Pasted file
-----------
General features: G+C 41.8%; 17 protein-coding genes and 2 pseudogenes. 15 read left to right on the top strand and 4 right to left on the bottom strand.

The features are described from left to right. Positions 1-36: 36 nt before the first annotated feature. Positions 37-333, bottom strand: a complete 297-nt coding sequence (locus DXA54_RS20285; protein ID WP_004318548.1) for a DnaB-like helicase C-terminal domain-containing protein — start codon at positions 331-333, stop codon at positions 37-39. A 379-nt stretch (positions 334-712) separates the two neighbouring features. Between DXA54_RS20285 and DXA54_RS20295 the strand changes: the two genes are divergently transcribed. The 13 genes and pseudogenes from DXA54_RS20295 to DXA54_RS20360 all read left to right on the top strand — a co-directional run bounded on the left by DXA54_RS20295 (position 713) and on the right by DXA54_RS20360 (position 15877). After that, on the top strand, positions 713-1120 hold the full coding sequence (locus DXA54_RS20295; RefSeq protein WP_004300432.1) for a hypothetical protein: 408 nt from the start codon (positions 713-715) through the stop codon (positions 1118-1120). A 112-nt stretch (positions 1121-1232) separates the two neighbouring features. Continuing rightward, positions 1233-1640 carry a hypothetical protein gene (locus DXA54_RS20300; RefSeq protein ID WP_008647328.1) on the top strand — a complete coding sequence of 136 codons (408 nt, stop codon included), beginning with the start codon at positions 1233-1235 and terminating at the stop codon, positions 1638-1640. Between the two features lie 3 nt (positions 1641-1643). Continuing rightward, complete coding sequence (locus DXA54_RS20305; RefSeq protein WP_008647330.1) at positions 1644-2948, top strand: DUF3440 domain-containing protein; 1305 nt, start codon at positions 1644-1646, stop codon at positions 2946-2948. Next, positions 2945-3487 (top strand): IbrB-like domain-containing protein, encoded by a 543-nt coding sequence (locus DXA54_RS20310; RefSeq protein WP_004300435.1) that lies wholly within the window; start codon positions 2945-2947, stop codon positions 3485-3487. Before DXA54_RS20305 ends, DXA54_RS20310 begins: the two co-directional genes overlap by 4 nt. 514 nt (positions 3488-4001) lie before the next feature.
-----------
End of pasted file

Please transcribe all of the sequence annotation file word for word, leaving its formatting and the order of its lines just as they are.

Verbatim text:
General features: G+C 41.8%; 17 protein-coding genes and 2 pseudogenes. 15 read left to right on the top strand and 4 right to left on the bottom strand.

The features are described from left to right. Positions 1-36: 36 nt before the first annotated feature. Positions 37-333, bottom strand: a complete 297-nt coding sequence (locus DXA54_RS20285; protein ID WP_004318548.1) for a DnaB-like helicase C-terminal domain-containing protein — start codon at positions 331-333, stop codon at positions 37-39. A 379-nt stretch (positions 334-712) separates the two neighbouring features. Between DXA54_RS20285 and DXA54_RS20295 the strand changes: the two genes are divergently transcribed. The 13 genes and pseudogenes from DXA54_RS20295 to DXA54_RS20360 all read left to right on the top strand — a co-directional run bounded on the left by DXA54_RS20295 (position 713) and on the right by DXA54_RS20360 (position 15877). After that, on the top strand, positions 713-1120 hold the full coding sequence (locus DXA54_RS20295; RefSeq protein WP_004300432.1) for a hypothetical protein: 408 nt from the start codon (positions 713-715) through the stop codon (positions 1118-1120). A 112-nt stretch (positions 1121-1232) separates the two neighbouring features. Continuing rightward, positions 1233-1640 carry a hypothetical protein gene (locus DXA54_RS20300; RefSeq protein ID WP_008647328.1) on the top strand — a complete coding sequence of 136 codons (408 nt, stop codon included), beginning with the start codon at positions 1233-1235 and terminating at the stop codon, positions 1638-1640. Between the two features lie 3 nt (positions 1641-1643). Continuing rightward, complete coding sequence (locus DXA54_RS20305; RefSeq protein WP_008647330.1) at positions 1644-2948, top strand: DUF3440 domain-containing protein; 1305 nt, start codon at positions 1644-1646, stop codon at positions 2946-2948. Next, positions 2945-3487 (top strand): IbrB-like domain-containing protein, encoded by a 543-nt coding sequence (locus DXA54_RS20310; RefSeq protein WP_004300435.1) that lies wholly within the window; start codon positions 2945-2947, stop codon positions 3485-3487. Before DXA54_RS20305 ends, DXA54_RS20310 begins: the two co-directional genes overlap by 4 nt. 514 nt (positions 3488-4001) lie before the next feature.